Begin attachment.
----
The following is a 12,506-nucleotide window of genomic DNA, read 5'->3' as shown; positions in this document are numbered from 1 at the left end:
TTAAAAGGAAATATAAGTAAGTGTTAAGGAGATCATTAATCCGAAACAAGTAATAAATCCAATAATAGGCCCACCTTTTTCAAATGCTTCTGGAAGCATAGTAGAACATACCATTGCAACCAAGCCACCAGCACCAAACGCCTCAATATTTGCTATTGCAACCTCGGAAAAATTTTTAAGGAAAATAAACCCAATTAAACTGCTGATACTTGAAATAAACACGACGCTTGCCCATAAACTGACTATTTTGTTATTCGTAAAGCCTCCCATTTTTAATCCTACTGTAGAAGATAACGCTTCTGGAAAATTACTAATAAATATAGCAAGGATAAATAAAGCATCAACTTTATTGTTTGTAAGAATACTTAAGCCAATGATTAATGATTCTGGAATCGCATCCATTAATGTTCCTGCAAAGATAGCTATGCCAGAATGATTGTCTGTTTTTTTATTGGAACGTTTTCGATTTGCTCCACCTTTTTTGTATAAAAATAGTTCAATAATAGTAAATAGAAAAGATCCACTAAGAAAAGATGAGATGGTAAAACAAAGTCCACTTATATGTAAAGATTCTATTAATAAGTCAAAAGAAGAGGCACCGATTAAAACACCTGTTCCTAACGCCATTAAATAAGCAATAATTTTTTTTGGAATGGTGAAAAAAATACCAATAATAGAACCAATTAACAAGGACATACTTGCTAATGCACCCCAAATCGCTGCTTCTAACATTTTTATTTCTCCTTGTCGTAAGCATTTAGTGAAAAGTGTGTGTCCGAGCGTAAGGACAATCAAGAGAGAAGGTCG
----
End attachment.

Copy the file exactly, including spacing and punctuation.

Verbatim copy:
The following is a 12,506-nucleotide window of genomic DNA, read 5'->3' as shown; positions in this document are numbered from 1 at the left end:
TTAAAAGGAAATATAAGTAAGTGTTAAGGAGATCATTAATCCGAAACAAGTAATAAATCCAATAATAGGCCCACCTTTTTCAAATGCTTCTGGAAGCATAGTAGAACATACCATTGCAACCAAGCCACCAGCACCAAACGCCTCAATATTTGCTATTGCAACCTCGGAAAAATTTTTAAGGAAAATAAACCCAATTAAACTGCTGATACTTGAAATAAACACGACGCTTGCCCATAAACTGACTATTTTGTTATTCGTAAAGCCTCCCATTTTTAATCCTACTGTAGAAGATAACGCTTCTGGAAAATTACTAATAAATATAGCAAGGATAAATAAAGCATCAACTTTATTGTTTGTAAGAATACTTAAGCCAATGATTAATGATTCTGGAATCGCATCCATTAATGTTCCTGCAAAGATAGCTATGCCAGAATGATTGTCTGTTTTTTTATTGGAACGTTTTCGATTTGCTCCACCTTTTTTGTATAAAAATAGTTCAATAATAGTAAATAGAAAAGATCCACTAAGAAAAGATGAGATGGTAAAACAAAGTCCACTTATATGTAAAGATTCTATTAATAAGTCAAAAGAAGAGGCACCGATTAAAACACCTGTTCCTAACGCCATTAAATAAGCAATAATTTTTTTTGGAATGGTGAAAAAAATACCAATAATAGAACCAATTAACAAGGACATACTTGCTAATGCACCCCAAATCGCTGCTTCTAACATTTTTATTTCTCCTTGTCGTAAGCATTTAGTGAAAAGTGTGTGTCCGAGCGTAAGGACAATCAAGAGAGAAGGTCG